WATERVILLE — At the collegiate level, scoring goals has become an art form.

Whether it is an upper-90 blast from 35 yards out or a leaping header off a corner, there are many different ways to paint the beautiful picture of the ball going into the back of the net.

This fall Dakota Duplissie, a senior captain on the Thomas College men’s soccer team, displayed his artistry on a daily basis.

The Maranacook Community High School grad scored a league-high 17 goals — four of which were game-winners — and added five assists on his way to being named the North Atlantic Conference Player of the Year. He also helped lead the Terriers (10-5-3) to their third straight appearance in the NAC championship game, where they dropped a 4-0 decision at Husson University last Saturday.

The 17 goals he scored this fall tied him with Mike Trott and Alex Alves for sixth most in a single season in school history. Duplissie finished his career tied with Tim Costa for seventh in all-time goals (37) and eighth in all-time points (89).

“His skill has improved tremendously and that’s allowed him to create more opportunities to score different types of goals,” Thomas coach Christopher Parsons said. “He’s scored some fabulous goals from 30 to 35 yards out but he’s also been able to finesse certain goals. He’s also been able to create opportunities from six to eight yards out because his technique is better.”

For Duplissie, though, his maturation on the soccer field only partially tells the story of his development as a player.

As a senior at Maranacook, Duplissie was one of the best players in the state, scoring 30 goals and being selected all-New England.

Duplissie, like many high school seniors, was trying to figure out where to go to college and had a short list of schools that included the University of Maine at Farmington, Southern New Hampshire University, Springfield College, Franklin Pierce University and Lasell College — but not Thomas.

“I went and watched a game against Springfield here because I wasn’t looking at Thomas or anything, I was looking at Springfield,” Duplissie said.

Ultimately Duplissie decided to go to UMF after speaking with Parsons, but when he got the job coaching at Thomas, Duplissie elected to follow Parsons to Waterville. It would ultimately be a life-changing decision for the Hampden native.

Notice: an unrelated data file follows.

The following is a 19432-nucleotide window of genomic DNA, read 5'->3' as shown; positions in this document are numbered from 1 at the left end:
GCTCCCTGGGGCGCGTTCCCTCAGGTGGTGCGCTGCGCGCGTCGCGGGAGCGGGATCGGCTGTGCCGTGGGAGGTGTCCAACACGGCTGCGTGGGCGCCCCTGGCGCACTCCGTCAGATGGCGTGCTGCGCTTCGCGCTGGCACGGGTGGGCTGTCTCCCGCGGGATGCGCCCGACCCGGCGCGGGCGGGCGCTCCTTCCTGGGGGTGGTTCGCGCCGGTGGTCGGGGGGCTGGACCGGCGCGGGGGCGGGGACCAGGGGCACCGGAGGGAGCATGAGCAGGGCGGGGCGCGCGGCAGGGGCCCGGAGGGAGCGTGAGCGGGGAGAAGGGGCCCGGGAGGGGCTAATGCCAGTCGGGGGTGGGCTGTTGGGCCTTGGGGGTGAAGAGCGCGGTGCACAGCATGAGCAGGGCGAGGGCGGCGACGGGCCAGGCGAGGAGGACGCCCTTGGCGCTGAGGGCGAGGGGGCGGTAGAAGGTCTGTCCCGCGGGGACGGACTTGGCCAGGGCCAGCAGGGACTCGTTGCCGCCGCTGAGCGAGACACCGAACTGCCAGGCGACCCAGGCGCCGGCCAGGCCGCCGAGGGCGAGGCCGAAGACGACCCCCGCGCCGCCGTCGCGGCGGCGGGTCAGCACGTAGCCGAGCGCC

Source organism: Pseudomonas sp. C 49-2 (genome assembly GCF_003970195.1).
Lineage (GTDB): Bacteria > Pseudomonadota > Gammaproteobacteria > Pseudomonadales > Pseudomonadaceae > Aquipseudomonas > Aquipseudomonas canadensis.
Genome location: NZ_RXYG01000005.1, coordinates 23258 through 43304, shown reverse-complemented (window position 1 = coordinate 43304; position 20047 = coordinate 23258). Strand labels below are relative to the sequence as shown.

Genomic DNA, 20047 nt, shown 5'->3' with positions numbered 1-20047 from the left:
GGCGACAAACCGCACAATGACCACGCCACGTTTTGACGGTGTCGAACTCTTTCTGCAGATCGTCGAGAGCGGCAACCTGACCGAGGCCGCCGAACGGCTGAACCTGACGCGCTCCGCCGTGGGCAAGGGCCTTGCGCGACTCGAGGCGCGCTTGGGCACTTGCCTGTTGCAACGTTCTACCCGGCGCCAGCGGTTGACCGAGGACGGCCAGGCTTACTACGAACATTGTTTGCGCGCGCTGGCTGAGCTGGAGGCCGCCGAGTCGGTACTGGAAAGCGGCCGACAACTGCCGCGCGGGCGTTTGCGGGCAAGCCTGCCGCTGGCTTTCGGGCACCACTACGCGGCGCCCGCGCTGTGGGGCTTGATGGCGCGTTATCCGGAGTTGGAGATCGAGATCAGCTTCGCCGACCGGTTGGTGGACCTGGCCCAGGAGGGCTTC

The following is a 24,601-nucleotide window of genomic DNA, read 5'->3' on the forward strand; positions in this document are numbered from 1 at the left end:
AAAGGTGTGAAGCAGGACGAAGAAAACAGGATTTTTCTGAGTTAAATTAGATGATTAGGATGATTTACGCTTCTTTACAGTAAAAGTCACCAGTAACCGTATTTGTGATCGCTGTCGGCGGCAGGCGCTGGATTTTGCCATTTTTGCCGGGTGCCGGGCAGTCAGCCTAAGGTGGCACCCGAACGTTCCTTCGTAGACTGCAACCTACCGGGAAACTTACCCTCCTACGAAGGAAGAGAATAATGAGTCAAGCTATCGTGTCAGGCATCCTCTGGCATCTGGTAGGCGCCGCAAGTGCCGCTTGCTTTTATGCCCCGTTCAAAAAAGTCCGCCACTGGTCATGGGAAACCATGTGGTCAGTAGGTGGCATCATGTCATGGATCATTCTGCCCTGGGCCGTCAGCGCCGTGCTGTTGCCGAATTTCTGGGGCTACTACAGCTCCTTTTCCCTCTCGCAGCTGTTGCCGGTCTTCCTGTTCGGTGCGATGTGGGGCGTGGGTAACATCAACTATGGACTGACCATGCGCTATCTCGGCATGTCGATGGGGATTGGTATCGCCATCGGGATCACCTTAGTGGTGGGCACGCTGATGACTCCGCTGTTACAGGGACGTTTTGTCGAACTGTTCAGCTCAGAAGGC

“If I was at a big school I would have just been another number,” Duplissie said. “Honestly, I wouldn’t have been in school.”

Duplissie speaks frankly when talking about the first semester of his freshman year. He — like so many making the transition from high school — had trouble balancing schoolwork, athletics and hanging out with friends, and as a result his grades suffered.

“I couldn’t get the time management down and we’d always talked about time management in classes in first-year (seminar),” Duplissie said. “It was ultimately grades that I didn’t do well with.

“…I’ve definitely been at rock bottom.”

It was at that time that he remembered a phrase from his high school soccer coach at Maranacook, Don Beckwith, and he — with the help of those around him in the school community — brought himself back from the brink of being another statistic.

“Everyone goes through troubles and Coach Beckwith actually used to say this one thing: ‘It’s a mistake if you don’t learn from it,'” Duplissie said. “I definitely learned from it my first semester here, but Thomas is a great community. People were here that wanted to support me and saw things in me that I may have not seen my freshman year.

“It really opened my eyes that I didn’t want to let my mom down, I didn’t want to let my meme down. Also, I didn’t want to not go to school. Truthfully, I may say I might not like school but at the end of the day education is what you need.”

Since that first semester, Duplissie has thrived. He is on pace to graduate with a grade point average above a 3.0 and as one of the best goal scorers in program history.

In addition to playing soccer at Thomas, he also plays on the men’s ice hockey and tennis teams,

“I’m where I want to be,” Duplissie said. “I’m a leader on the team, people know who I am around campus (and) teachers are awesome here. I have so many friends I’m going to be friends with once I’m done with college.

“It definitely was the right fit.”

In four years he has gone from someone who does not like going to school to someone who sees his future in one, as he is set to graduate with a degree in sports management and a minor in education.

“I love kids and I ultimately want to be a physical education teacher,” Duplissie said. “Honestly, deep down inside I’m a little kid at heart and I like to have fun with things that I do like being outside. If sports is involved, I’m there.”

Deep down there is still that same kid who began kicking a soccer ball on the sidelines not long after learning how to walk while his mother coached rec league soccer practices.

The same kid that used to go play soccer on his sister’s team after his game was finished if they needed an extra player, or participate in three to six hour clinics at Bouchard Field in Hampden.

The self-described jokester may have matured since those days, but don’t expect him to lose that part of himself.

Evan Crawley — 621-5640

[email protected]

Twitter: @Evan_Crawley


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